After one mostly successful attempt at a mini-Turducken and with just four days left until the big day, I decided to see how a pro does it. On Thursday, I attended a Turducken demonstration class at New York's Institute of Culinary Education.
While ICE is a respected culinary school that has turned out prominent chefs, it's a safe bet that the classes offered to attorneys-by-day/aspiring-Emerils-by-night are what bring in the big bucks. Subjects range from Knife Skills to Wine Essentials to Single Girls Cooking for Themselves (just typing that makes me giggle!).
The class I attended seemed to comprise mostly middle-aged non-students who were there out of scorching curiosity to see a Turducken in the flesh. Instructor Rudi Weid — a "master butcher," according to ICE — explained what a Turducken is, said it was not invented by chef Paul Prudhomme and that it should not be deep fried. Then my pen ran out of ink.
I'll just list the important stuff he said.
Seriously, do not deep-fry the Turducken. The inner birds — the chicken and the duck — will shoot out of the turkey and it'll be like that really gross scene in "Alien," except instead of extraterrestrial fetus blood you'll be covered in boiling hot oil, which is probably less fun.
Do not use a Butterball. Or any supermarket poultry for that matter, if you want my two cents. Butterballs are loaded with preservatives and other unnatural stuff meant to keep the bird artificially juicy. A rule of eating meat is that a happy animal makes a delicious animal. Critters raised in large industrial complexes and forced to live in cramped quarters and sleep in their own feces are not happy and therefore not delicious. Chickens raised with care on smaller farms have more depth of flavor than supermarket poultry, which tastes like compacted sawdust in comparison.
Use a very sharp knife. I already knew that one, but it's worth repeating. A sharp knife not only gets the job done faster, it's safer.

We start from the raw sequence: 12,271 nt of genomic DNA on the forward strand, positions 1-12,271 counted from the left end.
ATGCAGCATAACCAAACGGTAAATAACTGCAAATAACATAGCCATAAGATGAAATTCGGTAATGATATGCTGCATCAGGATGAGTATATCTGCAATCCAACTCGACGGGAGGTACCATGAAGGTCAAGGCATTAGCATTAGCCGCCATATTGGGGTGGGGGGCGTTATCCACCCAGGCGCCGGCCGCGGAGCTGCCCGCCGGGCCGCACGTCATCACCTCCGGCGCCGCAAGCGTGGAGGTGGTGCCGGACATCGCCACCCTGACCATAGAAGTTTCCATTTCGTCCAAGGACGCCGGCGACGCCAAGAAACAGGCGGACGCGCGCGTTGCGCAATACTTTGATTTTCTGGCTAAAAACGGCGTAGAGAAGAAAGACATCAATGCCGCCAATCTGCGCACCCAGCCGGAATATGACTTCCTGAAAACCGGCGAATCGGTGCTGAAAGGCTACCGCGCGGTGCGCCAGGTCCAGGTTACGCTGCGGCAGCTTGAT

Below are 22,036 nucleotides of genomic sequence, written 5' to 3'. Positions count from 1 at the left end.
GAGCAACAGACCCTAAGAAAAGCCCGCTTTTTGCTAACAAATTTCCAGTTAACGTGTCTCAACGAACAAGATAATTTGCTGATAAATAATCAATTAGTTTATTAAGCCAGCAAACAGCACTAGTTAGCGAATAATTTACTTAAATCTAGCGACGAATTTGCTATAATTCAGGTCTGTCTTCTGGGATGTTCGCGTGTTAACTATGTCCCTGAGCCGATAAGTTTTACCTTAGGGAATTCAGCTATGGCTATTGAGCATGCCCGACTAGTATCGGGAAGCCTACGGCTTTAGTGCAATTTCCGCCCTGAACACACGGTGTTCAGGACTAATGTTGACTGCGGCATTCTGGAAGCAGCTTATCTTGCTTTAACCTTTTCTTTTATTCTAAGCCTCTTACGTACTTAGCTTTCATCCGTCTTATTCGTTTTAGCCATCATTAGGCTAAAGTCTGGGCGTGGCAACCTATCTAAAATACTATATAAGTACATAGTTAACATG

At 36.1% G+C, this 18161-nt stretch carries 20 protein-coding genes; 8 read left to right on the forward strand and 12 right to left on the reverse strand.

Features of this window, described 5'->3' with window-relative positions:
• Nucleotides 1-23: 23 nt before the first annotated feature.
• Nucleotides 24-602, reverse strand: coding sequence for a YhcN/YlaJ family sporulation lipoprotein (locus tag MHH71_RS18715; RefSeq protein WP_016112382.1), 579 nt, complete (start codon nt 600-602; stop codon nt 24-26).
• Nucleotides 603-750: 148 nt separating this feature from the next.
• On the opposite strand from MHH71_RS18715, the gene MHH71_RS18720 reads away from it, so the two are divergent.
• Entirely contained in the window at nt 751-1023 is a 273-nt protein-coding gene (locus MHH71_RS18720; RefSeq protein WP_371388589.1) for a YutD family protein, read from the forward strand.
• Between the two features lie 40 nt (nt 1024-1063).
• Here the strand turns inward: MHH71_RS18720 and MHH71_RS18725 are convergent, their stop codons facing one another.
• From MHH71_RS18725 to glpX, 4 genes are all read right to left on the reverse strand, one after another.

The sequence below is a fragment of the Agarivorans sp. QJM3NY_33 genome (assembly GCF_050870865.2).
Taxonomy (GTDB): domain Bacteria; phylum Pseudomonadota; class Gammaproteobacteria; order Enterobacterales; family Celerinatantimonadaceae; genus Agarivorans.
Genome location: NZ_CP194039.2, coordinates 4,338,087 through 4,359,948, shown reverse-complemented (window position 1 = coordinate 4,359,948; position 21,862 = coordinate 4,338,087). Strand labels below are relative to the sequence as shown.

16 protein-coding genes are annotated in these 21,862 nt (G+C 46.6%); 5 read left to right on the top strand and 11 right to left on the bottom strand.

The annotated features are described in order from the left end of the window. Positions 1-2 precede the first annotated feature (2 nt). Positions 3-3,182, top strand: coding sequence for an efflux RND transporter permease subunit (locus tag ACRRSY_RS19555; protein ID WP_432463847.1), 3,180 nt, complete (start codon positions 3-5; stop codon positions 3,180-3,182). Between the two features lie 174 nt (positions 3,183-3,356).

Most of the deboning work is done with the tip of the knife. As I've already learned, the key is time and patience. Watching Weid deftly scrape away at the bones until they could be snapped at the joints and pulled out was something to see. I did not videotape my first attempt at deboning last weekend, but I'm sure I looked like a total spaz.
Another trick Weid showed the class was that instead of working the breast bones free of meat with a knife, snapping them in half allows you to pull them away from the flesh with your fingers. It produces a sickening sound that made even me gasp, but it's a time-saver.
Weid finished deboning the birds in about 40 minutes, with the help of a volunteer. It was sad to see him dump the large bowl of carcasses; I'd save them to make stock. If you don't have time that day, bones that have been frozen also produce good stock.
Weid skipped the stuffings, which was disappointing since I think they're the reason it's so difficult to sew up the finished product. He also had the benefit of a handy butcher's implement, which made sewing the Turducken shut a snap. I asked him where I could buy one, and he directed me to a butcher's supply store in Queens. Unless the store is next to Shea Stadium, a visit from me is unlikely.
After he was done, Weid showed us how to produce another unnatural concoction: Quaducant. Naturally, a Quaducant is a quail stuffed inside a duck stuffed inside a pheasant. Duh!